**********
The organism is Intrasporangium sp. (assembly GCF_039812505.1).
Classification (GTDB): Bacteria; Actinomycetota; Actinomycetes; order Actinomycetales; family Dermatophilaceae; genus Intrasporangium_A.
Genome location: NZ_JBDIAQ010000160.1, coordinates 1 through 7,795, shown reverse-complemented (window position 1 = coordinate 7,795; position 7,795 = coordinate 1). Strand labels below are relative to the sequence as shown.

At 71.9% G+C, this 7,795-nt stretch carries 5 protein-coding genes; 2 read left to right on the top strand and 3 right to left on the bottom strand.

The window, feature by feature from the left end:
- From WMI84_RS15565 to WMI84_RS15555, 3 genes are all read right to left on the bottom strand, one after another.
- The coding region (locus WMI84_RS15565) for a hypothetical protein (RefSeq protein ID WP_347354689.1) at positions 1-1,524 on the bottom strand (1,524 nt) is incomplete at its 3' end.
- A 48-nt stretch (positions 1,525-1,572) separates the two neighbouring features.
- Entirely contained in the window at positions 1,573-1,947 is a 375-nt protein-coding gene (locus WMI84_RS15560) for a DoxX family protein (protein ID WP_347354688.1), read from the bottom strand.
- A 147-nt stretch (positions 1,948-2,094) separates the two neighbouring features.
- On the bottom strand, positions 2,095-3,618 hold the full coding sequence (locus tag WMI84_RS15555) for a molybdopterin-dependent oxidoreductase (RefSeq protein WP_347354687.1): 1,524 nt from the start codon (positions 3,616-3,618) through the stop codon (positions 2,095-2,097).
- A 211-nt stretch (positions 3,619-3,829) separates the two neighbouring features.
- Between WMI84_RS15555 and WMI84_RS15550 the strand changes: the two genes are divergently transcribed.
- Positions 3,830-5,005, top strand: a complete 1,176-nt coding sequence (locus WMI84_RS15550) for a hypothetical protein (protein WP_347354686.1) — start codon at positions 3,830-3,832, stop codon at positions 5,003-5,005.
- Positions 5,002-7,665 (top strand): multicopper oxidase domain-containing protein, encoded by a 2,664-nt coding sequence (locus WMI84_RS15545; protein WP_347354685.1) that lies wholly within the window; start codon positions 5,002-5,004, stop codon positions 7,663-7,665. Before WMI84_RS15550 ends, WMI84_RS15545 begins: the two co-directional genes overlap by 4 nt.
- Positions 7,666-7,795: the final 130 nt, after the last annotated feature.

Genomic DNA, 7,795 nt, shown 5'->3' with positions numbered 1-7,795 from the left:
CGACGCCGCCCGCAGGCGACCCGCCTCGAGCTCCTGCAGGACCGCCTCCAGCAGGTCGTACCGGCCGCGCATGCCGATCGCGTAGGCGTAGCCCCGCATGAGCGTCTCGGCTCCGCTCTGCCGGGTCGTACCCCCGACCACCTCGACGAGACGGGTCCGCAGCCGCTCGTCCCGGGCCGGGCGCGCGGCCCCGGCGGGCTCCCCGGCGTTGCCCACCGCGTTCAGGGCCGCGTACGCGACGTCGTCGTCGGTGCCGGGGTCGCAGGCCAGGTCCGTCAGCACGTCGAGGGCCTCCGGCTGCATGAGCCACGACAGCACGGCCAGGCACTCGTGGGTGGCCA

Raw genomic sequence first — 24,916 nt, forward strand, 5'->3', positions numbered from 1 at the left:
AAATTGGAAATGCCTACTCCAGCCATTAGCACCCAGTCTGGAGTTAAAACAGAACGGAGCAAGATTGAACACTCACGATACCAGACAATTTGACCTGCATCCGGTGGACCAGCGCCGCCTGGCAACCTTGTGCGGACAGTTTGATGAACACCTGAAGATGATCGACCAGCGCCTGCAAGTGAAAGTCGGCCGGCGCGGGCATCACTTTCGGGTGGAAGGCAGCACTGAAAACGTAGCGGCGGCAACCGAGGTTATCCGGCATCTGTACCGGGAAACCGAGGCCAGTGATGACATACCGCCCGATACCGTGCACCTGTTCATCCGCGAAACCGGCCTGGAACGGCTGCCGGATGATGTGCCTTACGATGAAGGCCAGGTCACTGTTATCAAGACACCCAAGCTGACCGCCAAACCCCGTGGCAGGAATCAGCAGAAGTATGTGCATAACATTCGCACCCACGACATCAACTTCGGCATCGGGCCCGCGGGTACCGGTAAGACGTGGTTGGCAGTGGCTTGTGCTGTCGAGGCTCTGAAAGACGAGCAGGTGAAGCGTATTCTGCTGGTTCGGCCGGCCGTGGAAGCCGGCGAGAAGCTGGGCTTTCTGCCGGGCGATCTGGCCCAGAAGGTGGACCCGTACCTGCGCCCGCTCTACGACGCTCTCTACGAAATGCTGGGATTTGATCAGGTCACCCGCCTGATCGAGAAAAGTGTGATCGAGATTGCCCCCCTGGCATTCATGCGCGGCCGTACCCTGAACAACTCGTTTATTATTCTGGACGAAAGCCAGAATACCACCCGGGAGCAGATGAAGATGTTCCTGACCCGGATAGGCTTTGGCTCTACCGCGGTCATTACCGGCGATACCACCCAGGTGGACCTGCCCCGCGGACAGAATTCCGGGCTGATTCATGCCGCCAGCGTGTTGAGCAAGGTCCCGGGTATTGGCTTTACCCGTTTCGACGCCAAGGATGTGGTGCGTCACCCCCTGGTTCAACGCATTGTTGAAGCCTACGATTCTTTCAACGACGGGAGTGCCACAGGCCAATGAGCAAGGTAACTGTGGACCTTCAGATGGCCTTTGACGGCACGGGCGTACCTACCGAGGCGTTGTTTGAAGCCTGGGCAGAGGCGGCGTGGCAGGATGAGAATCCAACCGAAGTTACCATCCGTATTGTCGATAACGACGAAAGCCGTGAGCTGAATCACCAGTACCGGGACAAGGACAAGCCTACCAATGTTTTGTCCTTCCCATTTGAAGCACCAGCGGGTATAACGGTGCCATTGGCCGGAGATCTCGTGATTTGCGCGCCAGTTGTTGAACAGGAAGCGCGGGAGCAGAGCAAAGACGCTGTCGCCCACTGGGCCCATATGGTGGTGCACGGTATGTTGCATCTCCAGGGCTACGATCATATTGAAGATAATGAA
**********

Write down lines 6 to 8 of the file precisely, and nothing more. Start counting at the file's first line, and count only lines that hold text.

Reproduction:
- From WMI84_RS15565 to WMI84_RS15555, 3 genes are all read right to left on the bottom strand, one after another.
- The coding region (locus WMI84_RS15565) for a hypothetical protein (RefSeq protein ID WP_347354689.1) at positions 1-1,524 on the bottom strand (1,524 nt) is incomplete at its 3' end.
- A 48-nt stretch (positions 1,525-1,572) separates the two neighbouring features.